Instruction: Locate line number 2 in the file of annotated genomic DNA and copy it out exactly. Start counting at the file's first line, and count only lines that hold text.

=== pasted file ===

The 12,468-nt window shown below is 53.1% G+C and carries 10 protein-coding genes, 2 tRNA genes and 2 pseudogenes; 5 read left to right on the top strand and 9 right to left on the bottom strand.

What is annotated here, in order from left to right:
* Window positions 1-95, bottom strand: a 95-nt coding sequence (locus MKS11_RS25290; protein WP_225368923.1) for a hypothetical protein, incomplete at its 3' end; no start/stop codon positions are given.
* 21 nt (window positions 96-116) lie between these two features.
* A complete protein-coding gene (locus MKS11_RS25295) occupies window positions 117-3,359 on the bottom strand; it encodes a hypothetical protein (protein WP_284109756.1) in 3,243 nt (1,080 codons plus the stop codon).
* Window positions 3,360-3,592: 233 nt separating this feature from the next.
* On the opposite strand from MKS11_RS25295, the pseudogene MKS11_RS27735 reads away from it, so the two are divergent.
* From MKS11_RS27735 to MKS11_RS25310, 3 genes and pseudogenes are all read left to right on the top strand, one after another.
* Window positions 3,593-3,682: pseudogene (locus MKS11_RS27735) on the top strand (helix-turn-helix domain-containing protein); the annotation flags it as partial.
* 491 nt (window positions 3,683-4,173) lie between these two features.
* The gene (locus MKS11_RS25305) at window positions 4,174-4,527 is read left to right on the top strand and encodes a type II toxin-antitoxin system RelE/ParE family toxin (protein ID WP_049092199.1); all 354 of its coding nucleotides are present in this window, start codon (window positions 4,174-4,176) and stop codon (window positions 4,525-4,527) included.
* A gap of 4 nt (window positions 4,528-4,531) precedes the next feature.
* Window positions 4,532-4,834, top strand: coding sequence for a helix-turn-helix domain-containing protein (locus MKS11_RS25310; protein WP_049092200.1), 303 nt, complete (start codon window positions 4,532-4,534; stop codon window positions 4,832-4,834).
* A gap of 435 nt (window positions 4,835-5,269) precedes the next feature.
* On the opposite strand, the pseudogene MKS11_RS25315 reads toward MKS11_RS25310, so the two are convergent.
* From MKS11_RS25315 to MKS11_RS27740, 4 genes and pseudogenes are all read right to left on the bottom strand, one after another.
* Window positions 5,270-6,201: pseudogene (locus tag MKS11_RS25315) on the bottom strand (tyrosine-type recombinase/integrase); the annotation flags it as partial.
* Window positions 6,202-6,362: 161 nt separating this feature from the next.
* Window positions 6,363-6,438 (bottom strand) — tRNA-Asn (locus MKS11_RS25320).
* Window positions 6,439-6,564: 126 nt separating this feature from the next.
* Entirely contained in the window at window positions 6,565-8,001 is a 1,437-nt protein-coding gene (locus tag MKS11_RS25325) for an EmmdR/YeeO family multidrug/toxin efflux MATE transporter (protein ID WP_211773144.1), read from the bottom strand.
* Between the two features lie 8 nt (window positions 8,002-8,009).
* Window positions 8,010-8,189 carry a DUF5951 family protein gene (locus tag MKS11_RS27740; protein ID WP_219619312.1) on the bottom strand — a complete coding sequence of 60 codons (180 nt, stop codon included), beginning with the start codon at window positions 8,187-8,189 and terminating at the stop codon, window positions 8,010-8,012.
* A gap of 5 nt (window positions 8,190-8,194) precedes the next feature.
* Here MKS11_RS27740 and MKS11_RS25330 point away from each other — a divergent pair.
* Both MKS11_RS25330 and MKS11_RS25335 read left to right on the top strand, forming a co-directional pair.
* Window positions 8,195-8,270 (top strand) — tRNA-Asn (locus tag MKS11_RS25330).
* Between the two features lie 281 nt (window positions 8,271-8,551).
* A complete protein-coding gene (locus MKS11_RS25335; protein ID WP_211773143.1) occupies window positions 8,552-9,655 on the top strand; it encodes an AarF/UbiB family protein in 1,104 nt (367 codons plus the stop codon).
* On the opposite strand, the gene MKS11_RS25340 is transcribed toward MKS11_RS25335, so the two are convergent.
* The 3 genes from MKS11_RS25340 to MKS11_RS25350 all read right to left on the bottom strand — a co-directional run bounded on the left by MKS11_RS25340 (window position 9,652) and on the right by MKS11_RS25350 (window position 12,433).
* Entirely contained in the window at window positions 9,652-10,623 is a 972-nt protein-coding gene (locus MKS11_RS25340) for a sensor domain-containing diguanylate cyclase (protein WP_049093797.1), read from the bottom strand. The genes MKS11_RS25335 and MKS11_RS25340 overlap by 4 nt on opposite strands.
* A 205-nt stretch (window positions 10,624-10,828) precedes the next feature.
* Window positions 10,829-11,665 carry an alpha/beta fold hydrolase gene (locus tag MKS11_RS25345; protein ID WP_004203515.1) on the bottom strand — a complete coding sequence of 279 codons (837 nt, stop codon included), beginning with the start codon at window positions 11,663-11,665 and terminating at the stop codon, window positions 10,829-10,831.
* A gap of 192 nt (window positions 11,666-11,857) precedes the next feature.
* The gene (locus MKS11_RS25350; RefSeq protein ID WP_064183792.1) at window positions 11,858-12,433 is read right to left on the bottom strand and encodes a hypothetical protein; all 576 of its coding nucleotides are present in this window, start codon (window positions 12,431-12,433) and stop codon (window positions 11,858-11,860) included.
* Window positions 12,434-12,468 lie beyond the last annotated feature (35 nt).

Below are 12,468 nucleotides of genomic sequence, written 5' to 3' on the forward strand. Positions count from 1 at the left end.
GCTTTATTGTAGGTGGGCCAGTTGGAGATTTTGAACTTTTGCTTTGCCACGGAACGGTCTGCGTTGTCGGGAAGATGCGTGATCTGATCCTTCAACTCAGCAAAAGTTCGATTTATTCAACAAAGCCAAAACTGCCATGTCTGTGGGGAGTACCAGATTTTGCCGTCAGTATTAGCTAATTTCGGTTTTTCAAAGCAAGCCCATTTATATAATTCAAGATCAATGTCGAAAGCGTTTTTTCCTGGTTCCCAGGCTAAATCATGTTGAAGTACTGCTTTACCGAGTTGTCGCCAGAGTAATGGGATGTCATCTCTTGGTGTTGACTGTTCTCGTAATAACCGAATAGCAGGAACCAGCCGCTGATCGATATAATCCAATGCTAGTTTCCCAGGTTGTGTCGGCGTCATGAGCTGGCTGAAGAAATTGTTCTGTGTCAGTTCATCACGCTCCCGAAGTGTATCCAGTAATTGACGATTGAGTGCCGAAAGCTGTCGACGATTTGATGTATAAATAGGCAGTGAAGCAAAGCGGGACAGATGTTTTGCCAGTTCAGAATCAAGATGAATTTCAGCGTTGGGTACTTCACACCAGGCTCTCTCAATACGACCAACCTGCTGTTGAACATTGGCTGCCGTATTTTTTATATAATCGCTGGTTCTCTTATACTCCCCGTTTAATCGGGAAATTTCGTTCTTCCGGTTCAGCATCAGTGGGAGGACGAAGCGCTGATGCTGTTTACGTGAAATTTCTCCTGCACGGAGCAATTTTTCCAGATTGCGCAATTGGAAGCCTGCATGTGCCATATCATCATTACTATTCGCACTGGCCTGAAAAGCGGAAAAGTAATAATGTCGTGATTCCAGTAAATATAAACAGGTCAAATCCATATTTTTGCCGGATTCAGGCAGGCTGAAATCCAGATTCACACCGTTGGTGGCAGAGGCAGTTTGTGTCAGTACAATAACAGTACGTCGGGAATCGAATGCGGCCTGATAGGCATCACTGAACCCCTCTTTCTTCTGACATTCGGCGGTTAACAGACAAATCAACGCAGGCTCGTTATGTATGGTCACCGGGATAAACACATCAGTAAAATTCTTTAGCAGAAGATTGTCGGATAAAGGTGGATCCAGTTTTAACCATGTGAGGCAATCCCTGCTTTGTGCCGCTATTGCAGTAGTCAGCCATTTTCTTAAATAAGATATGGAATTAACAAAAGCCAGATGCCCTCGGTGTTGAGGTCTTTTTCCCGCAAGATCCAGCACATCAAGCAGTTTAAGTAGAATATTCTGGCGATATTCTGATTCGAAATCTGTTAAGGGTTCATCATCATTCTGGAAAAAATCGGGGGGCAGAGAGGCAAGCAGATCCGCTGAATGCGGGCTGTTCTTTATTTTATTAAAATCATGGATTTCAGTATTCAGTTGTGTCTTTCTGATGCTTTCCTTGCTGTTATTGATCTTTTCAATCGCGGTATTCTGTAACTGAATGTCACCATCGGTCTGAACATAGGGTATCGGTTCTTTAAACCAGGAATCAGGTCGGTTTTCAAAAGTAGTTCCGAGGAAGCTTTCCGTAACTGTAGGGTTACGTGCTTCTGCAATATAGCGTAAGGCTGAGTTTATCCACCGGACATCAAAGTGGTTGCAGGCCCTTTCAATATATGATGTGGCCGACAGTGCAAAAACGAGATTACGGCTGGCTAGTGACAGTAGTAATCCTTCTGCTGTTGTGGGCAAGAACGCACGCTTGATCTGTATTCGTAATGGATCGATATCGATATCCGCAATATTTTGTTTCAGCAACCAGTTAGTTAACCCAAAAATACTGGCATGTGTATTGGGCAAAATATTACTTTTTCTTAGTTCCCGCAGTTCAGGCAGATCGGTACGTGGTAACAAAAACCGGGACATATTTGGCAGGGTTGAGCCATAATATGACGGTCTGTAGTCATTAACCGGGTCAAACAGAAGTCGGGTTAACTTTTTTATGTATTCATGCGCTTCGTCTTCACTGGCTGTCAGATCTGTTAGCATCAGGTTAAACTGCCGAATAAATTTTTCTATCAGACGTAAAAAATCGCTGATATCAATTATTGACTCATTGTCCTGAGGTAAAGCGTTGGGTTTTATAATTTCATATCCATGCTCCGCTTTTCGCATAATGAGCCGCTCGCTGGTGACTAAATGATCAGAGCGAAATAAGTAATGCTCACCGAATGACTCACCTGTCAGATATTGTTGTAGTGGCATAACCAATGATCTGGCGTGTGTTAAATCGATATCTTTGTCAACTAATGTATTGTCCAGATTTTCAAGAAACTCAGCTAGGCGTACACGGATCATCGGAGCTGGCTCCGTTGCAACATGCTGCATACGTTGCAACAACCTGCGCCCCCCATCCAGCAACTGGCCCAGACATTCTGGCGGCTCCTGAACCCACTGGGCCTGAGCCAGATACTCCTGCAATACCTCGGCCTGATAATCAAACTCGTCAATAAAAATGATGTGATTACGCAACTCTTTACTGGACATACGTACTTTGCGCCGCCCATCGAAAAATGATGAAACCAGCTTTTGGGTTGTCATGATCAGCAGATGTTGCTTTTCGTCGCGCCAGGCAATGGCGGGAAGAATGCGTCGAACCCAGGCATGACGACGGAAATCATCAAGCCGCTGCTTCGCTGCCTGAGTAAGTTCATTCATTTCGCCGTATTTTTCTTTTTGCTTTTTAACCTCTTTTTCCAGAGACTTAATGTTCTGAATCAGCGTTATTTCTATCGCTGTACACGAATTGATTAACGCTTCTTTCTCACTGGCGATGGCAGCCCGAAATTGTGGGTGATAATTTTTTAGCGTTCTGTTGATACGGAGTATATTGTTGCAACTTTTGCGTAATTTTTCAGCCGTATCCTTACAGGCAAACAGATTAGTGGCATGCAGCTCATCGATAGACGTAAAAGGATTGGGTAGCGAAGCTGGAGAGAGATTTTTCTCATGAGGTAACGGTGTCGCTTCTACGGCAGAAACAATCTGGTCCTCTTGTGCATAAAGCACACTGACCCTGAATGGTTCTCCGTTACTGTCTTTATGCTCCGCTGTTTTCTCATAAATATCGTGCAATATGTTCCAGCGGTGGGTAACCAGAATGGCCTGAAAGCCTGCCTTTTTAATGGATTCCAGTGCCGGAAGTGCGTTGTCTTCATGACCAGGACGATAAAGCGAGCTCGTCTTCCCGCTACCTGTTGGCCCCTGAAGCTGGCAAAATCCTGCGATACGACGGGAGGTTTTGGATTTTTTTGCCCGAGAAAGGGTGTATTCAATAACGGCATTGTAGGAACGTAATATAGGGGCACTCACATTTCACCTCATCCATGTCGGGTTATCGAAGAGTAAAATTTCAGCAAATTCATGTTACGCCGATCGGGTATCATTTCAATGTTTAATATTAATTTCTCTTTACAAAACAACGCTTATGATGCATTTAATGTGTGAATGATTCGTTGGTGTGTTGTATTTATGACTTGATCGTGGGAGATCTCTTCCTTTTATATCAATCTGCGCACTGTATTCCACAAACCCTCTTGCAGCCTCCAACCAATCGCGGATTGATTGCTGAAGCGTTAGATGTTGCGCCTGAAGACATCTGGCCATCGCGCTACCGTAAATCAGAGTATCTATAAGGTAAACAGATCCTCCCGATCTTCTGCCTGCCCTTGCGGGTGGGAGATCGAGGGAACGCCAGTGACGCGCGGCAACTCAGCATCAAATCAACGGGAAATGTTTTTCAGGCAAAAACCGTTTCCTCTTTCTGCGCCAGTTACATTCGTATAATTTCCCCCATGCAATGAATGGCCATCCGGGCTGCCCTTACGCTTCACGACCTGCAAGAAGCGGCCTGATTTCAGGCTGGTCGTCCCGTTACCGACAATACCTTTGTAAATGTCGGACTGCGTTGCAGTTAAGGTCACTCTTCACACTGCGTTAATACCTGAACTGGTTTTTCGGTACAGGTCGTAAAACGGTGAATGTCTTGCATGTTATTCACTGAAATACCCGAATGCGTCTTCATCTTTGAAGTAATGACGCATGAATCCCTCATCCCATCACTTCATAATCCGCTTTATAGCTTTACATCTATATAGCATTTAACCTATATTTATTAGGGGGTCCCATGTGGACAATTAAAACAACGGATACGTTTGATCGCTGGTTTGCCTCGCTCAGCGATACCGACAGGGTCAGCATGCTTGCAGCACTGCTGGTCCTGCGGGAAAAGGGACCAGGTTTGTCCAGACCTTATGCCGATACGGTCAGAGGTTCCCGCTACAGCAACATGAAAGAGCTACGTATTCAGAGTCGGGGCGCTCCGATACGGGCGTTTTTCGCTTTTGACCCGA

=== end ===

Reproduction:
What is annotated here, in order from left to right: